Eleanor Beardsley

Eleanor Beardsley began reporting from France for NPR in June 2004, following all aspects of French society, politics, economics, culture and gastronomy.

Beardsley has covered both 2007 and 2012 French presidential elections as well as the Arab Spring in Tunisia, where she witnessed the overthrow of the autocratic President Zine el-Abidine Ben Ali. She reported on the riots in French suburbs in 2005 and the massive student demonstrations in 2006. Beardsley has followed the Tour de France cycling race and been back to her old stomping ground — Kosovo — to report for NPR on three separate occasions.

Prior to moving to Paris, Beardsley worked for three years with the United Nations Mission in Kosovo. She also worked as a television producer for French broadcaster TF1 in Washington, DC and as a staff assistant to Senator Strom Thurmond.

Reporting from France for Beardsley is the fulfillment of a lifelong passion for the French language and culture. At the age of 10 she began learning French by reading the Asterix The Gaul comic book series with her father.

While she came to the field of radio journalism relatively late in her career, Beardsley says her varied background, studies and travels prepared her for the job as well as any journalism school. "I love reporting on the French because there are so many stereotypes about them that exist in America," she says. "Sometimes it's fun to dispel the false notions and show a different side of the French. And sometimes the old stereotypes do hold up. But whether Americans love or hate France and the French, they're always interested!"

A native of South Carolina, Beardsley has a Bachelor of Arts in European history and French from Furman University in Greenville, S.C., and a Masters Degree in International Business from the University of South Carolina.

Beardsley is interested in politics, travel and observing foreign cultures. Her favorite cities are Paris and Istanbul.

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11:18am

Wed May 13, 2015
Parallels

One Woman's Struggle To Survive 'Too Much Vacation' In France

Originally published on Fri May 15, 2015 12:04 pm

NPR Paris correspondent Eleanor Beardsley with her husband, Ulysse Gosset, and son, Maxime, on a ski vacation in the Alps in February. When she first moved to France, Beardsley enjoyed the frequent holidays. But combined with many school breaks, she and other working parents often find it becomes a burden.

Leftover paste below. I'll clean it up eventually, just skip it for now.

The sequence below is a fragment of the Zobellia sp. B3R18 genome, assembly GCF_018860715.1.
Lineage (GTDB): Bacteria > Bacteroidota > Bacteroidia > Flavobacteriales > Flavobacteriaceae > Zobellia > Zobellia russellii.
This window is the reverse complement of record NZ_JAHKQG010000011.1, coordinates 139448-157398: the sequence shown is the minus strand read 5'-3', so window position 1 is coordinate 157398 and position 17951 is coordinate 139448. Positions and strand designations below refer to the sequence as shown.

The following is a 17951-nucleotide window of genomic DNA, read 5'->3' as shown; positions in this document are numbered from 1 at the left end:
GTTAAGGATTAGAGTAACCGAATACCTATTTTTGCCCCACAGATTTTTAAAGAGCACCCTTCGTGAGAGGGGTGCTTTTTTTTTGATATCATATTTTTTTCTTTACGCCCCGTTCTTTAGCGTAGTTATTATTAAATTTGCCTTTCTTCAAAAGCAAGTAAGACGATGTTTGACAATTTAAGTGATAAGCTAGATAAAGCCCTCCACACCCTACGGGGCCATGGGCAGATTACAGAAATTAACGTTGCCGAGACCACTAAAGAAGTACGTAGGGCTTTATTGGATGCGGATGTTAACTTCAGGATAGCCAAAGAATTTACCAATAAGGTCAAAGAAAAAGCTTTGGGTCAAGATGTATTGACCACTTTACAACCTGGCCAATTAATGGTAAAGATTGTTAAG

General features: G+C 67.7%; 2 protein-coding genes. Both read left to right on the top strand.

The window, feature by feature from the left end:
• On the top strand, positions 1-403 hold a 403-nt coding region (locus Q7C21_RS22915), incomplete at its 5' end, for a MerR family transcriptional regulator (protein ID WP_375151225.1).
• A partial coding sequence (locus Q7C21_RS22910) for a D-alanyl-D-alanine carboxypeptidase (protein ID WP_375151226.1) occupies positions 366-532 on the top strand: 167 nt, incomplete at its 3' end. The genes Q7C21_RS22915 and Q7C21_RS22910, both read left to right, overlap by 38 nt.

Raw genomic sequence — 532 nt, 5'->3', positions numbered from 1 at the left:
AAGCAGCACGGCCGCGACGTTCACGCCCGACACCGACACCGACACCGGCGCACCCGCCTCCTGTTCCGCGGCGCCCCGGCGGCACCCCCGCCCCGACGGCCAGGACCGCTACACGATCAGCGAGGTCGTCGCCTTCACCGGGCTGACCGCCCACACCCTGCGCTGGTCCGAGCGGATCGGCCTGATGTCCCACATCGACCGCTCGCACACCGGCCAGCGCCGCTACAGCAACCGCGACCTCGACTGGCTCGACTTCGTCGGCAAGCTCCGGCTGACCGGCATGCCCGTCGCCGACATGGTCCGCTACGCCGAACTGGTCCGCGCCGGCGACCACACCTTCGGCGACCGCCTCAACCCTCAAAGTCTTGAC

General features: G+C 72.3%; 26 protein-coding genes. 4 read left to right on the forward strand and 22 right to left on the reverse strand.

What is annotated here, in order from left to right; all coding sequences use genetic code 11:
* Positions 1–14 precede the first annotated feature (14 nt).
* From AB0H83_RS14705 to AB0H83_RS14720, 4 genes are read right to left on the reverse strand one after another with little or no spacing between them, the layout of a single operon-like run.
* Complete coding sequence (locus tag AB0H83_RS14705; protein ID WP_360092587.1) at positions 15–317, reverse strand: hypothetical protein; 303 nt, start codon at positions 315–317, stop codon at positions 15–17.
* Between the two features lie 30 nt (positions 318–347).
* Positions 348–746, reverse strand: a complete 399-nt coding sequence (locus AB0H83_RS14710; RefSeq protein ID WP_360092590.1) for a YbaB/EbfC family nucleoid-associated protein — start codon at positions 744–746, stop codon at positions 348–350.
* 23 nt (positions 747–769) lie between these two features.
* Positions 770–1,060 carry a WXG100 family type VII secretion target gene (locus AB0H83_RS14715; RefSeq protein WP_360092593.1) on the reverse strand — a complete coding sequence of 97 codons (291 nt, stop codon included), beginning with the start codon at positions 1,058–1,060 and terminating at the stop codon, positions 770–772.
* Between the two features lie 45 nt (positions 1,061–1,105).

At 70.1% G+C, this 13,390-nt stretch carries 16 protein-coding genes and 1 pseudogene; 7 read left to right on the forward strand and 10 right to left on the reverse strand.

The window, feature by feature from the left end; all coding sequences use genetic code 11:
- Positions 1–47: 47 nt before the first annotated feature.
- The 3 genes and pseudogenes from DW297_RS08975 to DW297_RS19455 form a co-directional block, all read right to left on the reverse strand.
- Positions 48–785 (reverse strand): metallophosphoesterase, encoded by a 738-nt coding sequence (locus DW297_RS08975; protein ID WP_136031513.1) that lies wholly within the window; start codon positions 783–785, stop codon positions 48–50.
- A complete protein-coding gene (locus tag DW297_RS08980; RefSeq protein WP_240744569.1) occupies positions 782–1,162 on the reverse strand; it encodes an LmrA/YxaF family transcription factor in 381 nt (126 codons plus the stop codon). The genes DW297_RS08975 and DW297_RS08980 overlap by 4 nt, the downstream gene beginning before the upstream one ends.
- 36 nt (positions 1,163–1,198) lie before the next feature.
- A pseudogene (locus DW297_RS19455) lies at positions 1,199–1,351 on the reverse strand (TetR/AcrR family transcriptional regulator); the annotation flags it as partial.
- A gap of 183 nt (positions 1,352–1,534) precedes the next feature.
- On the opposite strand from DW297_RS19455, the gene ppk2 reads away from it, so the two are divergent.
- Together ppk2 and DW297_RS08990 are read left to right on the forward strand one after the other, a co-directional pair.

Courtesy of Eleanor Beardsley

May in France is known as the Swiss cheese month because of all the holiday holes in it. There are four national holidays and thus four long weekends. May 1 was the May Day workers' fete, May 8 marked the World War II victory in Europe, and there are two others I'll get to in a moment.

Instead of enjoying the long weekends, I find myself struggling to cope. I imagine working parents in Boston felt this way about snow days this past winter. Paris doesn't get buried in snow. But the holidays — and the school days off — are relentless.

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3:36am

Tue May 12, 2015
Parallels

Still Playing: The Theater That Saw The Birth Of Cinema

Originally published on Tue May 12, 2015 1:22 pm

The world's oldest operating cinema, the Eden, in La Ciotat, southern France, screened some of the first films of the Lumiere brothers in 1895.
Anne-Christine Poujoulat AFP/Getty Images

Not far from the glitzy Mediterranean film festival venue of Cannes lies another town with a connection to cinema. There are no stars or red carpet, but La Ciotat has an even longer relationship with film, and boasts the world's oldest surviving movie theater.

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8:00am

Sat May 9, 2015
Europe

Three Generations Of Le Pens Fight For Party's Future

Originally published on Sun May 10, 2015 6:29 am

Copyright 2015 NPR. To see more, visit http://www.npr.org/.

Transcript

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4:52pm

Mon May 4, 2015
Parallels

Replica Of Lafayette's Ship Re-Creates Historic Voyage To America